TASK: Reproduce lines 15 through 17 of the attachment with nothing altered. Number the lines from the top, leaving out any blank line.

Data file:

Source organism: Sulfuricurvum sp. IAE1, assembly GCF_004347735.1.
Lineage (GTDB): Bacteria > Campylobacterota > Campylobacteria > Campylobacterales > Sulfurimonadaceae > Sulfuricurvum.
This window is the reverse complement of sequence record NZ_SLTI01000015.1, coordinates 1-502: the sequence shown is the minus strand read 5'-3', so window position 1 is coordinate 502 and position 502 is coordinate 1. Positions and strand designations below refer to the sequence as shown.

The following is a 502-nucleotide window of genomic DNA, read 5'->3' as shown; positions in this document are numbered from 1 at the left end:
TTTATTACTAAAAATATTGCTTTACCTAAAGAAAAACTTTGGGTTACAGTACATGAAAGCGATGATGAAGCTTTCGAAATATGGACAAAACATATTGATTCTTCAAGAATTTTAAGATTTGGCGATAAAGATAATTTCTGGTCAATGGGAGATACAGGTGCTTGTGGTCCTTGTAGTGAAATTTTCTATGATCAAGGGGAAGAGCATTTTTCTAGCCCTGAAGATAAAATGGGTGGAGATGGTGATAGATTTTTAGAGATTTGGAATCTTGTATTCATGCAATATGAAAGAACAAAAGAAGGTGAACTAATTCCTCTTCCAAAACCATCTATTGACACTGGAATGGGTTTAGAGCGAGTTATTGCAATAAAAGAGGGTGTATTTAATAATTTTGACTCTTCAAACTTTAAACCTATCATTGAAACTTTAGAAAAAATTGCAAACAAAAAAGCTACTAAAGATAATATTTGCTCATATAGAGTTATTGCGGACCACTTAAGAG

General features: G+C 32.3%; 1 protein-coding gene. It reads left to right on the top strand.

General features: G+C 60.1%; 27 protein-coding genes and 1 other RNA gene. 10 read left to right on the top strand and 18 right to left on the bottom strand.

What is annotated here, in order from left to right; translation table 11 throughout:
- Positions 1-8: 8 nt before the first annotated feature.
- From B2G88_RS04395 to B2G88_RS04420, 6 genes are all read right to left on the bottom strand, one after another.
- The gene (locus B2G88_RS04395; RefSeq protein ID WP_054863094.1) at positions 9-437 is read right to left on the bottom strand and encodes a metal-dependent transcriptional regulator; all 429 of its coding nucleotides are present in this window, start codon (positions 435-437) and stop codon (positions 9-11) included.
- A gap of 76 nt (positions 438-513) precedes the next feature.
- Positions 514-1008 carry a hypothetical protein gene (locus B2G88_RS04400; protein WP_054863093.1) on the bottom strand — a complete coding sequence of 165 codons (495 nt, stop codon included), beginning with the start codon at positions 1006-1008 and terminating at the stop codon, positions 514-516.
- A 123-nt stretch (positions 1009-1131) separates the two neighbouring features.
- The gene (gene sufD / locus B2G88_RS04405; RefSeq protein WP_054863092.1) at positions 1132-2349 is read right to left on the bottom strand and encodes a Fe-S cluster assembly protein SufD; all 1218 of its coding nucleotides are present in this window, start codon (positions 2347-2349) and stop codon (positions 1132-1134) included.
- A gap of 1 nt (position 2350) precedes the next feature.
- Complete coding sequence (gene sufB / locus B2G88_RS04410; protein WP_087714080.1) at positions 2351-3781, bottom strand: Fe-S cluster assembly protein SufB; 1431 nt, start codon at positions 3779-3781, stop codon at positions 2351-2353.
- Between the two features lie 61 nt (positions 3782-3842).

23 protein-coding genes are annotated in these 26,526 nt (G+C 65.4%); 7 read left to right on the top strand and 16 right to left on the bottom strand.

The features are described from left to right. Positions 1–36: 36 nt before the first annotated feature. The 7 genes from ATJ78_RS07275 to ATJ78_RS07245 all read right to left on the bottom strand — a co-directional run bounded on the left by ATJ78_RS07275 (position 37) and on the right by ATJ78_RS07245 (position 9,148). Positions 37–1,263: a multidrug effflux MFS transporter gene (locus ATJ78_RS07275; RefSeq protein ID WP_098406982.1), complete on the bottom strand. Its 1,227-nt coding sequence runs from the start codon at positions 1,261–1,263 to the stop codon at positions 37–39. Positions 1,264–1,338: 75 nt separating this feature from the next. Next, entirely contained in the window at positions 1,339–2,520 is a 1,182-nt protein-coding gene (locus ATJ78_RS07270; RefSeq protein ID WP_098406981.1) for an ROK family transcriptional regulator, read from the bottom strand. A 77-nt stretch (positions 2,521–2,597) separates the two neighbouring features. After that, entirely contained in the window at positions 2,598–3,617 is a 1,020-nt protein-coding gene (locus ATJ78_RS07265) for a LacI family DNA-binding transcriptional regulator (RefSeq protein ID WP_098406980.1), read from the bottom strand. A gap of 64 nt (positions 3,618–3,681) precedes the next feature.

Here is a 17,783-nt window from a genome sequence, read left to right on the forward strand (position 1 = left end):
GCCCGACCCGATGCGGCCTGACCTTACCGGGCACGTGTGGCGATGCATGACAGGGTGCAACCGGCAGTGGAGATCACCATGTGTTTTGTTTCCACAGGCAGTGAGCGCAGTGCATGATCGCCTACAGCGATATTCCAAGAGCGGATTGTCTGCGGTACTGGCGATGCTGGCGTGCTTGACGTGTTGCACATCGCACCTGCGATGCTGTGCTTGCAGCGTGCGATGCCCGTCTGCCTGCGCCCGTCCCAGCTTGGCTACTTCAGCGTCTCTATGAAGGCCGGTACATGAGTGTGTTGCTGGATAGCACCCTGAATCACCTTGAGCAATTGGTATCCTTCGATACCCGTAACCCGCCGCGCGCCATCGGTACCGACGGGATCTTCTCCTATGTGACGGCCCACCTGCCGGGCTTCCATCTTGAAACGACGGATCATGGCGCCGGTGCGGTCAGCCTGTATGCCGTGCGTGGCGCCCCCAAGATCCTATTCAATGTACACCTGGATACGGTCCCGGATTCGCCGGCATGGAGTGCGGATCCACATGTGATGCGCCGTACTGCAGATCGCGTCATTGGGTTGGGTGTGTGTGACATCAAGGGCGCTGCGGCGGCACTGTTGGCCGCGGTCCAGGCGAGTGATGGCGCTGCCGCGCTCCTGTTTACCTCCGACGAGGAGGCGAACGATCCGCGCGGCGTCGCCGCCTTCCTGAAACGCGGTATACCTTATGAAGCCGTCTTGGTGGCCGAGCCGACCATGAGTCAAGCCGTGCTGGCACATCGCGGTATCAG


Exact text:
- The gene (gene sufD / locus B2G88_RS04405; RefSeq protein WP_054863092.1) at positions 1132-2349 is read right to left on the bottom strand and encodes a Fe-S cluster assembly protein SufD; all 1218 of its coding nucleotides are present in this window, start codon (positions 2347-2349) and stop codon (positions 1132-1134) included.
- A gap of 1 nt (position 2350) precedes the next feature.
- Complete coding sequence (gene sufB / locus B2G88_RS04410; protein WP_087714080.1) at positions 2351-3781, bottom strand: Fe-S cluster assembly protein SufB; 1431 nt, start codon at positions 3779-3781, stop codon at positions 2351-2353.